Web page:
The ways Jesus wanted his disciples to remember him seems to me to suggest a different way of approaching the mystery of God. The Lord’s Prayer first and foremost teaches us that God is the one to whom we pray; he is not some ultimate principle or final value, but one to whom we can address our prayer, one with whom we can enter into a relationship. We call him “Father”; we are his children, his sons and daughters.
God is the one to whom we pray. Now, without this being wrong in my mind, when I first read this paragraph, I thought, “Yes I pray to God; but what is he? Yes, God is a personal being with whom I can interact, but what sort of being am I interacting with?” This definition of God seems to have no handles.
To flesh out what he means, Louth interacts with the numerous Christological and Trinitarian controversies which plagued the first centuries of the church. Who was Christ? And what was his relation to the Father? Without going into detail about all the opinions which were finally rejected, the Council of Nicaea finally articulated that Jesus was homoousios of the Father; put another way, Jesus Christ owns the same divine nature or substance as the Father. Later on, the Holy Spirit was argued to be homoousios as well.
What this all amounts to is that Christians worship one divine being who exists in three distinct persons; Or, we worship the Trinity. But what sort of existence does this Triune Being live? Louth, now having context, answer that this Triune being which we worship lives a life of reciprocal prayer and love! Or, God is in himself prayer.
To concretize this concept of God as prayer, Louth brings in a doctrine first articulated by John Damascene called perichoresis. He says:
[John of Damascene] introduces a concept that had not hitherto been used with much confidence in relation to the Holy Trinity: the idea of perichoresis, interpenetration or coinherence. The persons of the Trinity are not separate from each other, as human persons are, rather they interpenetrate one another, without losing their distinctiveness as persons, their reality coincides or coinheres…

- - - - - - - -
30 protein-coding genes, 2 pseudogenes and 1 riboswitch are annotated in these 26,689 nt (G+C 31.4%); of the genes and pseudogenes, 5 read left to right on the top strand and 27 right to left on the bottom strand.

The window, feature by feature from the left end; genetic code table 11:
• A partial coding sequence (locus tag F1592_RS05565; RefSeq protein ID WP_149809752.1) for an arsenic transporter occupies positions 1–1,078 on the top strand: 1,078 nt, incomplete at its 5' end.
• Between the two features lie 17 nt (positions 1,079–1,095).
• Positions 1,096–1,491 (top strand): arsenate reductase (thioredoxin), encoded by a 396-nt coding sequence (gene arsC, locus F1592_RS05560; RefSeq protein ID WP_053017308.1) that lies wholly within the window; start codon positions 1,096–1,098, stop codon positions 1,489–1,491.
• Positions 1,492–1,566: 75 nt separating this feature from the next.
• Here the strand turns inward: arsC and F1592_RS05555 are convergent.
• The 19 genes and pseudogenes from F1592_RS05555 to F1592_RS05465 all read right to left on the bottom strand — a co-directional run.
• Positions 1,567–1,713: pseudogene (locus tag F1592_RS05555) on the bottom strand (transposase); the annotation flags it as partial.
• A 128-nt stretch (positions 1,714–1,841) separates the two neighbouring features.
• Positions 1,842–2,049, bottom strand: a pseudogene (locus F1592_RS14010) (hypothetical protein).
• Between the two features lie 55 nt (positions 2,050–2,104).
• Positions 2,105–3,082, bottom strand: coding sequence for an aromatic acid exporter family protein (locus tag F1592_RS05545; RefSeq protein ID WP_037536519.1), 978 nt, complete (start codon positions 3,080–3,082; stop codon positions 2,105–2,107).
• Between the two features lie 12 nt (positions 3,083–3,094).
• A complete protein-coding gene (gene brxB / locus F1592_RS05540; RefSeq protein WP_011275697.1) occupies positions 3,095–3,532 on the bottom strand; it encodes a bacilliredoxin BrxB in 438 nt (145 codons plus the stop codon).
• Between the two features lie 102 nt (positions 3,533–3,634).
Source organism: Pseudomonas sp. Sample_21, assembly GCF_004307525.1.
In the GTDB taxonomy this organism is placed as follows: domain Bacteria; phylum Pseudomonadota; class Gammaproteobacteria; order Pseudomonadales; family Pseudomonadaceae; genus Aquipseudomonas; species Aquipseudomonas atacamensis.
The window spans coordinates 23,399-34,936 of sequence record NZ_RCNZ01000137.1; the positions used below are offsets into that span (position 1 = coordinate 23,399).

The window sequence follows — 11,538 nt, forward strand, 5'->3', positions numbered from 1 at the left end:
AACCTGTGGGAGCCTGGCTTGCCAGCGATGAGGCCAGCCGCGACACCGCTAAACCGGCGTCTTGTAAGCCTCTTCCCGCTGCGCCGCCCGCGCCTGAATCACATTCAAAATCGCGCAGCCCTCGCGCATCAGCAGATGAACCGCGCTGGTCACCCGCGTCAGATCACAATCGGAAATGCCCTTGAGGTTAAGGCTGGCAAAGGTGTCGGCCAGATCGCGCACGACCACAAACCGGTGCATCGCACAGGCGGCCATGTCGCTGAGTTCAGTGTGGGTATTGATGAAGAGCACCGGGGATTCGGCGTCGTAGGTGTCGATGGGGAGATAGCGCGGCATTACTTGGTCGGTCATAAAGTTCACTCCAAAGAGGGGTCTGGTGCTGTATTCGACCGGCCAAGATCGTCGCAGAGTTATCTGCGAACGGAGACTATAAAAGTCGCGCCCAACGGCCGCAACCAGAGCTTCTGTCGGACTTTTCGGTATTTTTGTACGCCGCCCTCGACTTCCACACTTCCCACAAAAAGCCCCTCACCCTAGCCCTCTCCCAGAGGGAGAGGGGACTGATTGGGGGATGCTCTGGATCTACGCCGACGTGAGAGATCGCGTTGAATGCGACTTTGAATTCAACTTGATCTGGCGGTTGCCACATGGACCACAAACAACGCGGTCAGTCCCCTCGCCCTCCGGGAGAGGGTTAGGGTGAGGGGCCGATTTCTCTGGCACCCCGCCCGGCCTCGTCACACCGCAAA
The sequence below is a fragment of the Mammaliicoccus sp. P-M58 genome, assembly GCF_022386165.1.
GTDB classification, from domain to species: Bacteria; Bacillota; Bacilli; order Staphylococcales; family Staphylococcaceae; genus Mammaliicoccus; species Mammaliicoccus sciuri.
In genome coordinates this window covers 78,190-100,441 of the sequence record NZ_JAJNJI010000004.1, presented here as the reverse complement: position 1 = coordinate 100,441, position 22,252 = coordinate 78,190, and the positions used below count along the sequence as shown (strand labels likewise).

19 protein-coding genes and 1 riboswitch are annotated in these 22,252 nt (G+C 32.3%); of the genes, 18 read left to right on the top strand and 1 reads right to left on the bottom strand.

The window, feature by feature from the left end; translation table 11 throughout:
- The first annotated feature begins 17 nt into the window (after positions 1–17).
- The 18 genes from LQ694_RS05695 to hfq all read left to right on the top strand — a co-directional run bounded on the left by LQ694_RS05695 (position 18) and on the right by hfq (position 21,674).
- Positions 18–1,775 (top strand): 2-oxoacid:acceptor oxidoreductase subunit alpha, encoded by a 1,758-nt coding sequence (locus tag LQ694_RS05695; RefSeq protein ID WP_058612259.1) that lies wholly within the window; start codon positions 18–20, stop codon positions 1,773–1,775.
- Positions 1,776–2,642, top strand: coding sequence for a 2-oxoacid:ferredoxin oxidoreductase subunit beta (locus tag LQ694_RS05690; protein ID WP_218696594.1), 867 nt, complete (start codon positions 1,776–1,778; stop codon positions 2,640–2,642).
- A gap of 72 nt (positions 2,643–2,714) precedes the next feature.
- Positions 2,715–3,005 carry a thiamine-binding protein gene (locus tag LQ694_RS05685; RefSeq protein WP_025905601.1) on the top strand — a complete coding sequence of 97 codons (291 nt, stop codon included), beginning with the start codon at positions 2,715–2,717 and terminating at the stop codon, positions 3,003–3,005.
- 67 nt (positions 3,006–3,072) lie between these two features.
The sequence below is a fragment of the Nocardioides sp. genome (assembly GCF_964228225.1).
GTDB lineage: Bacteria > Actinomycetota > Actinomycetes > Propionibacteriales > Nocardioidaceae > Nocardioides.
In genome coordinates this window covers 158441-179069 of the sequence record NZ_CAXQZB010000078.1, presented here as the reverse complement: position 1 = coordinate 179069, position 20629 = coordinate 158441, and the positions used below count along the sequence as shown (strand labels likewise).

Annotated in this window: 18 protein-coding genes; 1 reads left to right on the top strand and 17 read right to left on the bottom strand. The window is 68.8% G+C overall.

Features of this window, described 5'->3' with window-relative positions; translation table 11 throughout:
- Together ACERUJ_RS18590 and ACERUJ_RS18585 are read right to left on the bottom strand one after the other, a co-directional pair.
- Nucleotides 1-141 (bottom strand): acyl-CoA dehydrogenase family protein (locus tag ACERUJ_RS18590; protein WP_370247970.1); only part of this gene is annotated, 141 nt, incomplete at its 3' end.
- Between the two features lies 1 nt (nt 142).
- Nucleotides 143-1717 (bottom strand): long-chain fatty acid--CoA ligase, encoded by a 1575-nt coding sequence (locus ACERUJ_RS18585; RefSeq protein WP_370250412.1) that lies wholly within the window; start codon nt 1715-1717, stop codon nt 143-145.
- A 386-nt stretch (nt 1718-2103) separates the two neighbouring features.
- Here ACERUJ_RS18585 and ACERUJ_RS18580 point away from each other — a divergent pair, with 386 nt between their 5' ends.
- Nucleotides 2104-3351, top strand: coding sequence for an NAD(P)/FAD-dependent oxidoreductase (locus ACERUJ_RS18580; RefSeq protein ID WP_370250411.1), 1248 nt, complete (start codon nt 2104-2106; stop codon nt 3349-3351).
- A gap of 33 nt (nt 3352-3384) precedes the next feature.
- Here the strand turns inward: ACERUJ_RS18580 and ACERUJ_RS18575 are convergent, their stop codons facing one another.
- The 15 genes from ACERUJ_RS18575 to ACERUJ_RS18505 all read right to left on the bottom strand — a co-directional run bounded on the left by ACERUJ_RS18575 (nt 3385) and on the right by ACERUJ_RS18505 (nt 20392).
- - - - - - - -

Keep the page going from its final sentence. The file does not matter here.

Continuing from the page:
It seems to me that the doctrine of perichoresis, coinherence, that John introduces in the Christian theology, expresses well the realization that within the Trinity there is relationship, a relationship expressed in prayer. There is, as it were, a kind of mutual yielding within the Trinity: the Father makes space for the Son and the Spirit…and Son and the Spirit yield to the Father as they turn to him in prayer.
In other words, God himself is a mutual community of divine prayer and submission. And, what Jesus teaches us in the Lord’s Prayer is that we are invited via the gospel to join this community of prayer. This makes prayer not simply communication with God, but communion with the divine communion of the persons of the Trinity! What wonder!
In Matthew 6, the disciples, lost as to how to pray, ask Christ for a teaching on prayer. What Jesus gives them (and us) is the prayer of the Christian. It is almost credal in its emphasis. It does indeed mirror lines from the Apostles’ Creed. Early church father Tertullian, called the Lord’s prayer the “epitome of the whole gospel”. I assume, at least, that Jesus expected his disciples to memorize it, to know it intimately. To chew on the meaning of the lines, and to pray it often. This applies to the disciples of our age too!
One of the lines with which I’m almost always astonished as I pray, is the first line: “Our Father in heaven”.In this simple, short line, Jesus tells his disciples to pray to God as their Father. This command would almost certainly have been alarming to the disciples. Reason being is because the disciples could not conceive of calling God Father.